The first two episodes of Web of Darkness include:
• Episode 1 – Not So Scary Now, Are You?
June 8 at 10 p.m. ET/PT
A nurse is plunged into a frightening battle with mysterious patients who infect her with their dark qualities. A farmer is in mortal danger from a “scarecrow” that is terrifyingly more than what it seems. A UFO crash puts a doctor in an impossible and deadly battle with alien lifeforms. When an old theatre reopens, a clown ghost is reawakened and embarks on a frightening rampage. A teen couple are having fun live streaming their explorations of haunted places until they find themselves way in over their heads.
• Episode 2 – The Game’s Just Begun
June 15 at 10 p.m. ET/PT
At a school with a sordid past, a desperate ghost reaches out to an unsuspecting new teacher. On Hallowe’en, a young man fatally misjudges what he thinks are only frightening decorations. Discovering her boyfriend is part of a horrifying offworld experiment, a young woman realizes she’s their next target. The only survivor of an office massacre returns to work, only to be trapped with the killer who died at the scene. Discovering his family’s brutal past when he returns to their old homestead, a tailor tries to outrun ferocious, newly-awakened spirits.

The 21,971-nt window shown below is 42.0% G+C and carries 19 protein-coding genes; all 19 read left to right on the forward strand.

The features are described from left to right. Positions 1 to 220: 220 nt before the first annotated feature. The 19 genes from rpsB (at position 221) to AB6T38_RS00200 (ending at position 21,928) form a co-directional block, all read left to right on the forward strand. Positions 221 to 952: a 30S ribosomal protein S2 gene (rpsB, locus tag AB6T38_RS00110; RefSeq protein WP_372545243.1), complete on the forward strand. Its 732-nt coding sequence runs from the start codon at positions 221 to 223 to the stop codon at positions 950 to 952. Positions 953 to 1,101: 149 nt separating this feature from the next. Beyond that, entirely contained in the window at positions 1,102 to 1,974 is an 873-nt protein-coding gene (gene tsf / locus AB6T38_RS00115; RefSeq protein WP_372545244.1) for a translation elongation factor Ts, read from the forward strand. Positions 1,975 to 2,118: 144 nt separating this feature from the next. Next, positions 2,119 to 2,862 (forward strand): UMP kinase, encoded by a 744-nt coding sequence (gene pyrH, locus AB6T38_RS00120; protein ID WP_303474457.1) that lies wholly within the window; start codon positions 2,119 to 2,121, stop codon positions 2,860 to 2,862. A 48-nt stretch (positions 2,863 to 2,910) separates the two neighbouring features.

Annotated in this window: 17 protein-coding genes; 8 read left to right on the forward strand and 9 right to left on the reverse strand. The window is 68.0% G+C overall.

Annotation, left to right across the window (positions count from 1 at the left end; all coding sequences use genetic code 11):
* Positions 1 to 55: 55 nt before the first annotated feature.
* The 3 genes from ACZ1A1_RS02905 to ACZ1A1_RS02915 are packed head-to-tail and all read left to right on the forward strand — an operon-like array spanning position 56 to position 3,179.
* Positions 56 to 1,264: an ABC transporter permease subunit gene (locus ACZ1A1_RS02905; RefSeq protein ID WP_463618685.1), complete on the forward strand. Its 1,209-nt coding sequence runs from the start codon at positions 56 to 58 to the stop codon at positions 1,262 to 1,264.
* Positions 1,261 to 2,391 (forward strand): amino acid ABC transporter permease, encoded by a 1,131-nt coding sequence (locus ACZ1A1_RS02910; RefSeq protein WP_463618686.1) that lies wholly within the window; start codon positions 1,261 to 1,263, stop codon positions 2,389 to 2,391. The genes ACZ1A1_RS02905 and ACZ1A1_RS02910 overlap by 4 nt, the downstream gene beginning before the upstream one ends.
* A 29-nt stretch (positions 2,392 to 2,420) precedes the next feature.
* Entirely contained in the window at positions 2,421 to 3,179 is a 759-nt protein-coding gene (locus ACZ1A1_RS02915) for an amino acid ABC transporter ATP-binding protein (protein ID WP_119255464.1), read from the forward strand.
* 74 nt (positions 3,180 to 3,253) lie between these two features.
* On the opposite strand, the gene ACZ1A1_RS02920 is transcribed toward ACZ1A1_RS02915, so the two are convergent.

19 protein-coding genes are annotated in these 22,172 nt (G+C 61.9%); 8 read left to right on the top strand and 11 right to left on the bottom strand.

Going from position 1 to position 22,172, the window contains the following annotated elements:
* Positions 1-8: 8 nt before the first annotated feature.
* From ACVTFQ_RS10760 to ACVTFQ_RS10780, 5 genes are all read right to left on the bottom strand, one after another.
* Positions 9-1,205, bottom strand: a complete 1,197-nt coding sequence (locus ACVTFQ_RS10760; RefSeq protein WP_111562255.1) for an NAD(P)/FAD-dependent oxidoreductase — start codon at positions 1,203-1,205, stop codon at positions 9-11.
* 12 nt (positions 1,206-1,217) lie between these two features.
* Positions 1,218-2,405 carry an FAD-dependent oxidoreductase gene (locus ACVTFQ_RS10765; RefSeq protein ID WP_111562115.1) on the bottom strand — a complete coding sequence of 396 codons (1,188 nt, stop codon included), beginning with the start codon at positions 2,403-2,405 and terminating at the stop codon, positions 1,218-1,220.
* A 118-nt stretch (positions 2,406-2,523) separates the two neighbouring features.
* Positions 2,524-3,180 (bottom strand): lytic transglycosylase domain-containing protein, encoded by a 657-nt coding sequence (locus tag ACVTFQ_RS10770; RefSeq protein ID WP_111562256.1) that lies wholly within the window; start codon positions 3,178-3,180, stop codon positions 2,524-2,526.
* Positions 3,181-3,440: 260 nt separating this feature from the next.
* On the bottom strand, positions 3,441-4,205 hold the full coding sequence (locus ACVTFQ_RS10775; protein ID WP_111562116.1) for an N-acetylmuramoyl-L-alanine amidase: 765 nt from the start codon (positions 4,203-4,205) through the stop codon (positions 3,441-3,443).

Web of Darkness is produced by Saloon Media, a Blue Ant Studioscompany, in partnership with the U.S.-based MY Entertainment. Michael Kot,Betty Orr, Julie Chang, Joe Townley and Michael Yudin serve as Executive Producers. Paul Kilback and Tara Elwood serve as Series Producers. Overseeing the series for T+E is Sam Linton, Head of Original Content for Blue Ant Media’s Canadian channels. Web of Darkness is distributed by Blue Ant International. Studios company
T+E is a Blue Ant Media specialty channel and the ultimate destination for totally entertaining programming, providing an escape into a world that is brimming with mystery, intrigue, and unforgettable storytelling. As the home to spine-tingling paranormal encounters, T+E combines thrills and chills with fan-favourite cult series and can’t-miss TV events. tandetv.com.
The Dead Take the A Train Review: Queer Magic and Monster Mayhem
“Julie crawled onto the table, straddling her intern, both hands around the knife. She torqued it downward, cursing. Brad shrieked harder.” -pg 57, The Dead Take the A Train by Cassandra Khaw & Richard Kadrey
The Dead Take the A Train is the first book in a duology by authors Cassandra Khaw and Richard Kadrey. It was published in 2023 by Tor Nightfire (like the Scourge Between Stars, which I reviewed here). I was not previously familiar with Kadrey’s work, which most notably includes the Sandman Slim series. However, I was introduced to Khaw through The Salt Grows Heavy (review here), which I absolutely adored in all its twisted, gory glory. Therefore, I was thrilled to pick-up The Dead Take the A Train, which promised similar heart in a modern cosmic horror package.